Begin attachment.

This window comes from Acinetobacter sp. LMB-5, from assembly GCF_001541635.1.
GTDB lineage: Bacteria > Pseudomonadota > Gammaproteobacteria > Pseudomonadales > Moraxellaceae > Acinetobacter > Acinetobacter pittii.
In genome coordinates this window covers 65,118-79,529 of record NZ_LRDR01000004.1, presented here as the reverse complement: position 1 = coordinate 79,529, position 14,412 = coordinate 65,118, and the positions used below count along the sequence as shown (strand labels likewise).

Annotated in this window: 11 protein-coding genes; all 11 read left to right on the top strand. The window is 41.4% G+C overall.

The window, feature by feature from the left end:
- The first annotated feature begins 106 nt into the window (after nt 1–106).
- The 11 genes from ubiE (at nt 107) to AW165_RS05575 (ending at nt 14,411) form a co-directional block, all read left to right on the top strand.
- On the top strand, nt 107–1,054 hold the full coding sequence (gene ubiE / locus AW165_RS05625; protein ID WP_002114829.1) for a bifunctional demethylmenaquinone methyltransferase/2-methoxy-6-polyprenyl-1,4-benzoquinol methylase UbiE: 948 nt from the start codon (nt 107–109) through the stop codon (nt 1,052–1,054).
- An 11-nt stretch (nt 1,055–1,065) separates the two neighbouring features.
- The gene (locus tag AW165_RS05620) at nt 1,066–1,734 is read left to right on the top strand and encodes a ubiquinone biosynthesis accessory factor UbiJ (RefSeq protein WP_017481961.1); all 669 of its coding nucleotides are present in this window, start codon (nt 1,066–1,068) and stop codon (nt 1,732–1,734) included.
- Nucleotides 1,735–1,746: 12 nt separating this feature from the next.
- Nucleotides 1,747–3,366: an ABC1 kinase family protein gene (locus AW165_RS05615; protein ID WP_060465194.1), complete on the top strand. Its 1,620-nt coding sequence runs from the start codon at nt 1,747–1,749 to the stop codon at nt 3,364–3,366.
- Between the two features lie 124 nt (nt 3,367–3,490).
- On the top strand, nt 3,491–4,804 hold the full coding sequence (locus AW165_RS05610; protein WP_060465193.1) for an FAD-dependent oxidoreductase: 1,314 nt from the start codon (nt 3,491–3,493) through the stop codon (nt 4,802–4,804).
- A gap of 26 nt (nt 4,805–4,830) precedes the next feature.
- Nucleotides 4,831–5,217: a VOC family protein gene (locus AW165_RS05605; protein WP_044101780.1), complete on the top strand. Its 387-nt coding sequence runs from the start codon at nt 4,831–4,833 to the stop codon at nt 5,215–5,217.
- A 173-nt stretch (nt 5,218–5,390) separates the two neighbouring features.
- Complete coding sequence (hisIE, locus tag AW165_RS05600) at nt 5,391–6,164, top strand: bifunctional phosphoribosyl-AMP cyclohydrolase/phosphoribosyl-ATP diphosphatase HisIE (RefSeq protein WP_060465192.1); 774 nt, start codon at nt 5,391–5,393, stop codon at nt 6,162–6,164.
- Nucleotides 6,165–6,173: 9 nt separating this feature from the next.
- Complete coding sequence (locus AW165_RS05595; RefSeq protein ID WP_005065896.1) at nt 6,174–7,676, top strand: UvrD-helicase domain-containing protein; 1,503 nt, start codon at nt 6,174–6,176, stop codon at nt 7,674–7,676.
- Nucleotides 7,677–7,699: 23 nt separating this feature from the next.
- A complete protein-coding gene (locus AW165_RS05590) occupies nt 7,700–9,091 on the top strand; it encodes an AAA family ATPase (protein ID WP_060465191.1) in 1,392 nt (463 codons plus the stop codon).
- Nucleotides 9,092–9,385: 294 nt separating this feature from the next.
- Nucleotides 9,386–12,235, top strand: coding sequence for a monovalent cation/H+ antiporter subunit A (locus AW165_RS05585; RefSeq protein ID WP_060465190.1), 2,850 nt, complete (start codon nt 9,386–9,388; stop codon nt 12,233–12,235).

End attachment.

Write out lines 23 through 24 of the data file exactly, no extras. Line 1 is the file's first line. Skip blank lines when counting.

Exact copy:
- Nucleotides 9,092–9,385: 294 nt separating this feature from the next.
- Nucleotides 9,386–12,235, top strand: coding sequence for a monovalent cation/H+ antiporter subunit A (locus AW165_RS05585; RefSeq protein ID WP_060465190.1), 2,850 nt, complete (start codon nt 9,386–9,388; stop codon nt 12,233–12,235).